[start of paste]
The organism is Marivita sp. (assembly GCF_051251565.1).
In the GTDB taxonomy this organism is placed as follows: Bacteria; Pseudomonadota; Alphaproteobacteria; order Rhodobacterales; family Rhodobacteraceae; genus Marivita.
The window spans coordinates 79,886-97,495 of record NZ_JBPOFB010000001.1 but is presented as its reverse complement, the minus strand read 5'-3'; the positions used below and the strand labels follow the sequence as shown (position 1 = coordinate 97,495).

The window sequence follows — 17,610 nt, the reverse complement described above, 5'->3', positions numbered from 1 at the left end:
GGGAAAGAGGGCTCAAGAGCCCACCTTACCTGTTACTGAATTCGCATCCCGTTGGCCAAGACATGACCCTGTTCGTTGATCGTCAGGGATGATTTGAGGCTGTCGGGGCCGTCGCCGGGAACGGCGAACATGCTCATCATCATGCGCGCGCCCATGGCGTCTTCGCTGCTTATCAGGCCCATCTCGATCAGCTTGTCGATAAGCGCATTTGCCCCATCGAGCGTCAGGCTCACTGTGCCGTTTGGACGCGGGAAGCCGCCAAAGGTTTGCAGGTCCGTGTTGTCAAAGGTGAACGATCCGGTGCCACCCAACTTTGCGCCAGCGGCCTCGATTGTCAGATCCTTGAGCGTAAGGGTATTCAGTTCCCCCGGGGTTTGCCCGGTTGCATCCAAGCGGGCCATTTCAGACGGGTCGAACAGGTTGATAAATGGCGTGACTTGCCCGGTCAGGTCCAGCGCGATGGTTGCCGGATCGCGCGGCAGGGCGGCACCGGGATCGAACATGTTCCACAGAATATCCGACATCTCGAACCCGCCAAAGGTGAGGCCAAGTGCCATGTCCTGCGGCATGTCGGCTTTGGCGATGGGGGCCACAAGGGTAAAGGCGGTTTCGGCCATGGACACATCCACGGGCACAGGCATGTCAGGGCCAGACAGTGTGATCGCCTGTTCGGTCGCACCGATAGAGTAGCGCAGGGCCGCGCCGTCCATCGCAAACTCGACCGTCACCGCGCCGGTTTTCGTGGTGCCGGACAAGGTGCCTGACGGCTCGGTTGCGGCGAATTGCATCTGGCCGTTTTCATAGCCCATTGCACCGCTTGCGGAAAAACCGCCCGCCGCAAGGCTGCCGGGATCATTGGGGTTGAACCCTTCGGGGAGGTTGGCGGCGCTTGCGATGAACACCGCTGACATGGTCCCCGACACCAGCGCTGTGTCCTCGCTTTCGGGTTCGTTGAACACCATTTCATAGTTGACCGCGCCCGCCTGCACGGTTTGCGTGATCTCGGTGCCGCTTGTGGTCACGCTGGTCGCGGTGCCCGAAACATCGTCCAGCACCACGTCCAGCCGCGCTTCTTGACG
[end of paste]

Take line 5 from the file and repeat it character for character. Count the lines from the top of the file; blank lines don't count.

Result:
GGGAAAGAGGGCTCAAGAGCCCACCTTACCTGTTACTGAATTCGCATCCCGTTGGCCAAGACATGACCCTGTTCGTTGATCGTCAGGGATGATTTGAGGCTGTCGGGGCCGTCGCCGGGAACGGCGAACATGCTCATCATCATGCGCGCGCCCATGGCGTCTTCGCTGCTTATCAGGCCCATCTCGATCAGCTTGTCGATAAGCGCATTTGCCCCATCGAGCGTCAGGCTCACTGTGCCGTTTGGACGCGGGAAGCCGCCAAAGGTTTGCAGGTCCGTGTTGTCAAAGGTGAACGATCCGGTGCCACCCAACTTTGCGCCAGCGGCCTCGATTGTCAGATCCTTGAGCGTAAGGGTATTCAGTTCCCCCGGGGTTTGCCCGGTTGCATCCAAGCGGGCCATTTCAGACGGGTCGAACAGGTTGATAAATGGCGTGACTTGCCCGGTCAGGTCCAGCGCGATGGTTGCCGGATCGCGCGGCAGGGCGGCACCGGGATCGAACATGTTCCACAGAATATCCGACATCTCGAACCCGCCAAAGGTGAGGCCAAGTGCCATGTCCTGCGGCATGTCGGCTTTGGCGATGGGGGCCACAAGGGTAAAGGCGGTTTCGGCCATGGACACATCCACGGGCACAGGCATGTCAGGGCCAGACAGTGTGATCGCCTGTTCGGTCGCACCGATAGAGTAGCGCAGGGCCGCGCCGTCCATCGCAAACTCGACCGTCACCGCGCCGGTTTTCGTGGTGCCGGACAAGGTGCCTGACGGCTCGGTTGCGGCGAATTGCATCTGGCCGTTTTCATAGCCCATTGCACCGCTTGCGGAAAAACCGCCCGCCGCAAGGCTGCCGGGATCATTGGGGTTGAACCCTTCGGGGAGGTTGGCGGCGCTTGCGATGAACACCGCTGACATGGTCCCCGACACCAGCGCTGTGTCCTCGCTTTCGGGTTCGTTGAACACCATTTCATAGTTGACCGCGCCCGCCTGCACGGTTTGCGTGATCTCGGTGCCGCTTGTGGTCACGCTGGTCGCGGTGCCCGAAACATCGTCCAGCACCACGTCCAGCCGCGCTTCTTGACG